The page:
It’s with great pleasure that we can announce that we recently passed over 100,000 3D models in the Cultural Heritage and History category on Sketchfab! Taking into account that only about 30% of all 3D models on Sketchfab have been assigned a category, the real total number of models is likely a lot higher.
This is an amazing achievement made possible by a worldwide community of museums, archives, universities, education programs, government agencies, 3D scanning enthusiasts, artists, and more.
Since Sketchfab launched in 2012, it has become the perfect home for digital 3D collections of all shapes, sizes, and kinds of subject matter. In 2015, we launched our Cultural Heritage program, which has supported hundreds of organisations and projects with free Sketchfab subscriptions to help them share their amazing digital content online.
From the prehistoric period to modern history, you can find amazing and educational 3D models to suit your research, classroom curriculum, or simply your arm chair interests. Here are just a few of our favourites:
What’s even better is that almost 20,000 of these models are available to download and re-use under easy-to-understand Creative Commons licenses, which means that this amazing wealth of 3D data can travel beyond Sketchfab to be reused in new and amazing ways.
As always, we owe a huge THANK YOU to the amazing community that powers the biggest online 3D museum in the world.
History in HD
While we generally recommend optimizing 3D models for publishing online, one thing that researchers, museums, conservators, and digitisation experts have long requested is support for high resolution data on Sketchfab. But how to strike a balance between huge file sizes and a performant user experience? That’s where Sketchfab’s support for massive 3D models comes in.
Released in 2018 and updated this year, it’s now possible to stream enormous 3D models of unlimited file size and texture resolution. Sketchfab is offering this feature as a paid service for selected partners right now—get in touch if this sounds like something that will be useful in your next online project.
Heritage at Risk
Even a 3D scan cannot replace a real object or place after disaster has struck, but digital documentation can allow virtual access to the inaccessible should the unthinkable happen. This was just the case when tragic fires destroyed two historic sites in recent memory—Brazil’s Museu Nacional in September 2018 and Notre-Dame de Paris in April of 2019.
Within minutes it was possible to draw together collections of existing 3D scans of objects and spaces connected to these sites, and within hours professionals and hobbyists were uploading new scans and organising efforts to make as much digital content available as possible.
Explore the two collections below for yourself:
Crowdsourcing 3D Documentation
What makes the cultural heritage collections on Sketchfab so special is that it is not only official organisations creating amazing 3D scans. 3D scanning hobbyists and enthusiasts have captured thousands of artifacts in 3D and uploaded them to Sketchfab, often these are the only existing 3D scans of important historical objects.
A great example of this is the work of Sketchfab Master Geoffrey Marchal. Geoffrey is a hobbyist 3D scanner who has captured over 600 artworks and artifacts, primarily from museums local to him in Denmark and Belgium.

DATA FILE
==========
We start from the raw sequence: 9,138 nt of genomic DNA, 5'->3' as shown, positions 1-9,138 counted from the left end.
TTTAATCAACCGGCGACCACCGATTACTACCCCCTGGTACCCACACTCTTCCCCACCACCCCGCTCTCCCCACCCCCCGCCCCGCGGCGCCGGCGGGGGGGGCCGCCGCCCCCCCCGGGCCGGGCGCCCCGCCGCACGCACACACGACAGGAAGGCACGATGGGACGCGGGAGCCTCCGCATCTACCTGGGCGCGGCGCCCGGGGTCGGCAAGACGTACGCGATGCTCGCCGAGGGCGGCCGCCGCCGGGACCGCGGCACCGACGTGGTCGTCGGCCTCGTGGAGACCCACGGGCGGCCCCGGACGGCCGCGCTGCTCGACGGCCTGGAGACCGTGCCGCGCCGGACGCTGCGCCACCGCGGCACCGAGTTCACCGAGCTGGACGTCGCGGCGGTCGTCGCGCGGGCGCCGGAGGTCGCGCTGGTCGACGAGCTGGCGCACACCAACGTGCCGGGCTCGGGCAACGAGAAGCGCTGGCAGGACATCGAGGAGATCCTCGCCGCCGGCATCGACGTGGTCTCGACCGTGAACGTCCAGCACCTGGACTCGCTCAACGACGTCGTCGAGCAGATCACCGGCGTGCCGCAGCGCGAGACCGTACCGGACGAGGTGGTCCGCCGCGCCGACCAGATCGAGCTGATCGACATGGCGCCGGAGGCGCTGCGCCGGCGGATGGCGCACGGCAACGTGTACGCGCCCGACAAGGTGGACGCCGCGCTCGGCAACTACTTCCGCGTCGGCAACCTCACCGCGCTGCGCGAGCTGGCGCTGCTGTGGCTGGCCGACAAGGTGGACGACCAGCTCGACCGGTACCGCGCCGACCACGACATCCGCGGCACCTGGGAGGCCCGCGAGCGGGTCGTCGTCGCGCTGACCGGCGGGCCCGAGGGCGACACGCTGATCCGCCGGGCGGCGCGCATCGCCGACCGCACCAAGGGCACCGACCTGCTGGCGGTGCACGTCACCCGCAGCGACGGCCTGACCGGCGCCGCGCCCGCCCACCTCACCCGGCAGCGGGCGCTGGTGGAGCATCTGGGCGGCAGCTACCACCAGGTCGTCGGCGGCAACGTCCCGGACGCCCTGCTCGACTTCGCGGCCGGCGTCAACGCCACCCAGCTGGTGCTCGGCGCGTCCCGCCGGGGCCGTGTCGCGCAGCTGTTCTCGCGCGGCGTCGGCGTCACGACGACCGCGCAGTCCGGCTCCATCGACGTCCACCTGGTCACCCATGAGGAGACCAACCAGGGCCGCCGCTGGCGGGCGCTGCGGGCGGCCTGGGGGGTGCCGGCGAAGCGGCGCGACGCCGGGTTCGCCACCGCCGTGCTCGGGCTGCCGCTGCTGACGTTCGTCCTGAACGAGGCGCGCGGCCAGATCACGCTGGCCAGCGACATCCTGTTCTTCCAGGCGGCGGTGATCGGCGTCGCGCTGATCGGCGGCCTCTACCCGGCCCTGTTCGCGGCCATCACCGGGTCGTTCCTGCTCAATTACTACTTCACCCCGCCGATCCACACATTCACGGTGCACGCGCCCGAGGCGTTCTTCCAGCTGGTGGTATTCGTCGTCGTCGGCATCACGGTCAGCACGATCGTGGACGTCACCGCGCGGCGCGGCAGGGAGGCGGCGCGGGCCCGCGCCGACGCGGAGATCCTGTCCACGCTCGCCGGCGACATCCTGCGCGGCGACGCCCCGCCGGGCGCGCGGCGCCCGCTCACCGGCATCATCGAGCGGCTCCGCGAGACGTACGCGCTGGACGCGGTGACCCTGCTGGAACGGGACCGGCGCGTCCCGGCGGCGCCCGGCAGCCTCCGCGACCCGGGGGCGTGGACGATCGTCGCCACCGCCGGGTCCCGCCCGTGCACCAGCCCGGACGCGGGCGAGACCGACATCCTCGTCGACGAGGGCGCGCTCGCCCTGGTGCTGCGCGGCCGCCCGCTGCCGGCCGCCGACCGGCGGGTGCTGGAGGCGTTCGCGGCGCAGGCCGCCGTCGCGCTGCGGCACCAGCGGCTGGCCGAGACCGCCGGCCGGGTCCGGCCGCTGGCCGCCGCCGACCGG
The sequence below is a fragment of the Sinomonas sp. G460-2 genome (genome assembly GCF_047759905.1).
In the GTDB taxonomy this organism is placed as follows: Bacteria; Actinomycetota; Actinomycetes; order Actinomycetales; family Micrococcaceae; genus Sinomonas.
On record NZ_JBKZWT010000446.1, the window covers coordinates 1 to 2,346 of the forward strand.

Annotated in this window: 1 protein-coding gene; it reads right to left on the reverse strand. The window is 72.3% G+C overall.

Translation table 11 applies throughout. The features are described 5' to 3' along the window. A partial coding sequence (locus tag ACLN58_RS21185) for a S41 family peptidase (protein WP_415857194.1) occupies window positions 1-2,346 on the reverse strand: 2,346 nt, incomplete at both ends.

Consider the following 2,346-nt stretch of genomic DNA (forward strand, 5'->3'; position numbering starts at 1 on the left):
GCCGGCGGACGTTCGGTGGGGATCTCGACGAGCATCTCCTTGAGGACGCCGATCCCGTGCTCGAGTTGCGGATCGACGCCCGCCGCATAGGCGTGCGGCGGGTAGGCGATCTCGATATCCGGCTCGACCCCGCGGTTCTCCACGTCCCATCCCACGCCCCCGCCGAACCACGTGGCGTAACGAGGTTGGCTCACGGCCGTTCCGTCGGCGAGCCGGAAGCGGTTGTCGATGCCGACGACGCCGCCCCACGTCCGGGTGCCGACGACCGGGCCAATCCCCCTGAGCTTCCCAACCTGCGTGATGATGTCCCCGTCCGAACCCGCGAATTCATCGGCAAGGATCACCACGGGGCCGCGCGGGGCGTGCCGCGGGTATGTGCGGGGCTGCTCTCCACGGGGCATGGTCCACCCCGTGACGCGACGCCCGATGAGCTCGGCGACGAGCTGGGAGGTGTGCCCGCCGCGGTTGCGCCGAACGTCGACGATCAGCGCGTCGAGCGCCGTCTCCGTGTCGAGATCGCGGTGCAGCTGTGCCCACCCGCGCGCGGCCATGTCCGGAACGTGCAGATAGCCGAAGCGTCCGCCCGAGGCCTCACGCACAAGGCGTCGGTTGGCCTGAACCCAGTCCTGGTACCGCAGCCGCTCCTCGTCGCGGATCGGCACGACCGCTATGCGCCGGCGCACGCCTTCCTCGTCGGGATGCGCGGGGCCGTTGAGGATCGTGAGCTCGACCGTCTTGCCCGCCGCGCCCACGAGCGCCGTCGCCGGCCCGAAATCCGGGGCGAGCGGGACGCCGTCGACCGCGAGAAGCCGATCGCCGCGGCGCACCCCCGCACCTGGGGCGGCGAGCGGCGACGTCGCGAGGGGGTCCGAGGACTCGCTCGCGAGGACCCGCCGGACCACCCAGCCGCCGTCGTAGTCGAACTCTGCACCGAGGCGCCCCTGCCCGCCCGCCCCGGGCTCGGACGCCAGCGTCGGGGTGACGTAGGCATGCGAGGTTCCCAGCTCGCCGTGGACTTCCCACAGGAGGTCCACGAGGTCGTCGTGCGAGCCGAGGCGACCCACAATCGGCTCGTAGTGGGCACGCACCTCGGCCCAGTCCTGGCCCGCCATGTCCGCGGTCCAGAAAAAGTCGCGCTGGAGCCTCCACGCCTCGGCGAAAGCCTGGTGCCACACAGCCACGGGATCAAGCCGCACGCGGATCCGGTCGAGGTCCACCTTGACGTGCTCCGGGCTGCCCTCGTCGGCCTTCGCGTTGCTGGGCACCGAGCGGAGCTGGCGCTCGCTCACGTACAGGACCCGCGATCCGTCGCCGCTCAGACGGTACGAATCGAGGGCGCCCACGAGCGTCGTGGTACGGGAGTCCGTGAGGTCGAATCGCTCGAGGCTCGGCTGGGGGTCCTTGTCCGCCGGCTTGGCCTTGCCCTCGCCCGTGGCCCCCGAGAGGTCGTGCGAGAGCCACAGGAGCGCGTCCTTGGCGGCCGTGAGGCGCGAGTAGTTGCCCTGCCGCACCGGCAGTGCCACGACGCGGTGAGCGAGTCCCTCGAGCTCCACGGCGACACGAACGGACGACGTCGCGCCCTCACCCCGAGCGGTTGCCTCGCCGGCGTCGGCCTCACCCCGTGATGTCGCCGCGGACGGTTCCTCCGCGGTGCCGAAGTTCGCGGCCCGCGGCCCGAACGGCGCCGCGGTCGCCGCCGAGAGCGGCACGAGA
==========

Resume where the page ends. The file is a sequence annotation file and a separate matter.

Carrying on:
With over 160,000 downloads associated with his Sketchfab account to date, Geoffrey is by far the most downloaded member of Sketchfab—and he exclusively posts cultural and historical 3D models! Thank you, Geoffrey!
A New Revenue Stream
With the increasing need for 3D models to build virtual and augmented reality (VR & AR) experiences, provide creative content for traditional film, video games, and 3D printing some cultural organisations and projects are seizing the opportunity to develop new revenue streams to support their work.
Where copyright and ethical concerns allow, this can be a great way to generate passive income, especially for smaller, regional organisations that can be more at risk from cuts to national and state funding.
A few cultural organisations are selling on the Sketchfab Store, namely the Grand Rapids Public Museum (US), The Hue Museum of Fine Arts (VN) and Teramo Musiva (IT). Perhaps a better indication of the opportunities for cultural 3D content as revenue stream is the number of non-institutional sellers on the Store generating passive income through royalty free licensing. Of course any institution considering a similar move will need to carefully weigh copyright and ethical factors into the decision, but the opportunity remains clear.
Apply to become a seller on the Sketchfab Store today, or contact us for more information.
Just the beginning
Amazingly we are only just at the beginning of discovering what it means to have widespread access to cultural content in 3D. Sketchfab is dedicated to maintaining its support for the heritage sector in the years to come, and joining in the conversation as standards and best practices for digitisation, dissemination, access, and licensing are developed.
If you want to find out more about how people and organisations around the world are using Sketchfab to share cultural and historical content online in 3D, you can hear directly from them in one of the many Cultural Heritage Spotlights on our blog. For an overview of how and why 3D content is being created in the cultural sector, take a look at the results of our first ever survey of cultural heritage users. Finally, if you just want to see some cool cultural heritage 3D models every week, then look out for our weekly cultural heritage top 10, published every Friday.
If you are working on a cultural heritage or history based 3D project, get in touch to find out more about using Sketchfab via firstname.lastname@example.org.